from the mold wall to its center can cause thermal-induced residual stress. Furthermore, asymmetrical thermal-induced residual stress can occur if the cooling rate of the two surfaces is unbalanced. Such unbalanced cooling will result in an asymmetric tension-compression pattern across the part, causing a bending moment that tends to cause part warpage. This is illustrated in Figure 3 below. Consequently, parts with non-uniform thickness or poorly cooled areas are prone to unbalanced cooling, and thus to residual thermal stresses. For moderately complex parts, the thermal-induced residual stress distribution is further complicated by non-uniform wall thickness, mold cooling, and mold constraints to free contraction.
FIGURE 3. Asymmetrical thermal-induced residual stress caused by unbalanced cooling across the molded part thickness introduces part warpage
Variable frozen-in densities
The figure below illustrates the variation in frozen-in densities caused by the packing pressure history.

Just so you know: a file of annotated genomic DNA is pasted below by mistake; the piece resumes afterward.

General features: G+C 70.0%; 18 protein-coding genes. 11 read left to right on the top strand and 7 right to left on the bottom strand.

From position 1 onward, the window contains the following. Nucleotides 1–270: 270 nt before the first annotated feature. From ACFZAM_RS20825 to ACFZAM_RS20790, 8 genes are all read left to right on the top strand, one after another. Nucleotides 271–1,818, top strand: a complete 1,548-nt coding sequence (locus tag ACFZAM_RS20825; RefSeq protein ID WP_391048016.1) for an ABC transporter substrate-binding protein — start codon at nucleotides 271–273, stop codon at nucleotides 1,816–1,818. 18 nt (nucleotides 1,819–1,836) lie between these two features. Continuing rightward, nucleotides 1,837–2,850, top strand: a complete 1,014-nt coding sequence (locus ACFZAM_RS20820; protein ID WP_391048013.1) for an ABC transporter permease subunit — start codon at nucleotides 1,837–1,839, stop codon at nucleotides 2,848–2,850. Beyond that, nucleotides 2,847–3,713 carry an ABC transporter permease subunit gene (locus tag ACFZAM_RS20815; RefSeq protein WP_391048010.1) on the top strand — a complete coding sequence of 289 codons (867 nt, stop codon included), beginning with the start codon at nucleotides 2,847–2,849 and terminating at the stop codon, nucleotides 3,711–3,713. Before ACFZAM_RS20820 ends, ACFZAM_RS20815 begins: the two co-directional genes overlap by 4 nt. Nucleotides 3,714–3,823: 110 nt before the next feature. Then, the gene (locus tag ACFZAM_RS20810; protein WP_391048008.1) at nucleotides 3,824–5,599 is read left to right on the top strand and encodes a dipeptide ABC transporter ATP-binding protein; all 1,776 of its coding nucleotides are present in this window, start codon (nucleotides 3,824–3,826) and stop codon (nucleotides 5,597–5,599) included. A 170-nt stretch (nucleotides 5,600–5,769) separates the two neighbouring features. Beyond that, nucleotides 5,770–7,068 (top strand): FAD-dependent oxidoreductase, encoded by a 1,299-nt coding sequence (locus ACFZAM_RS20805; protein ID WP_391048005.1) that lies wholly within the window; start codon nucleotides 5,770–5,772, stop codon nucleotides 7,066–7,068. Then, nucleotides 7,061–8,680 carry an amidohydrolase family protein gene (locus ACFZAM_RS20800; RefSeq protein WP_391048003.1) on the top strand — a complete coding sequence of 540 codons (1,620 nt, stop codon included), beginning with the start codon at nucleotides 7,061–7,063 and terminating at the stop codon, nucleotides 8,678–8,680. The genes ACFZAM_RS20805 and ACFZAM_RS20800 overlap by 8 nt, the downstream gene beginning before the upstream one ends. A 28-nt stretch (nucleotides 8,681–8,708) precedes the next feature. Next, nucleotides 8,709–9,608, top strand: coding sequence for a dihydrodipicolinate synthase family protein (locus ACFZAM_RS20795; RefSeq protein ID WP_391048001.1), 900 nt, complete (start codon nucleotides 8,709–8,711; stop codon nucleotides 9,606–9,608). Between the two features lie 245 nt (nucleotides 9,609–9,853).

The left figure plots the temperature profile at one location on the part. For the purpose of illustration, the part is divided into eight equal layers across the part thickness. The profile shows the temperature at the solidification (freeze-off) time instant for each layer (t1 to t8). Note that the material starts solidifying from the outer layers and the frozen interface moves inwards with time.
The center figure plots a typical pressure history, showing the pressure levels (P1 to P8) as each layer solidifies. In general, the pressure gradually increases during filling, reaching a maximum in the early packing stage, and then starts to decay due to cooling and gate freeze-off. Accordingly, the material at the outer layers and center layers solidify when the pressure level is low, whereas the intermediate layers freeze under high packing pressure.
Frozen-in specific volume
The right figure depicts the specific volume trace for layer 5 on a pvT plot and the final frozen-in specific volumes for all the layers, marked by the numbered solid circles.
FIGURE 4. Factors that influence the development of “frozen-in” specific volume
Given the frozen-in specific volumes, the various layers will shrink differently, according to the pvT curves that govern the material shrinkage behavior. Hypothetically, if each layer were detached from others (as shown in Figure 5) then material elements in the left figure below would have shrunk like those in the center figure. In this case, the intermediate layers tend to shrink less than the others because of lower frozen-in specific volume (or, equivalently, higher frozen-in density). In reality, all the layers are bound together. Therefore, the end result will be a compromised shrinkage distribution with intermediate layers being compressed and outer and center layers being stretched.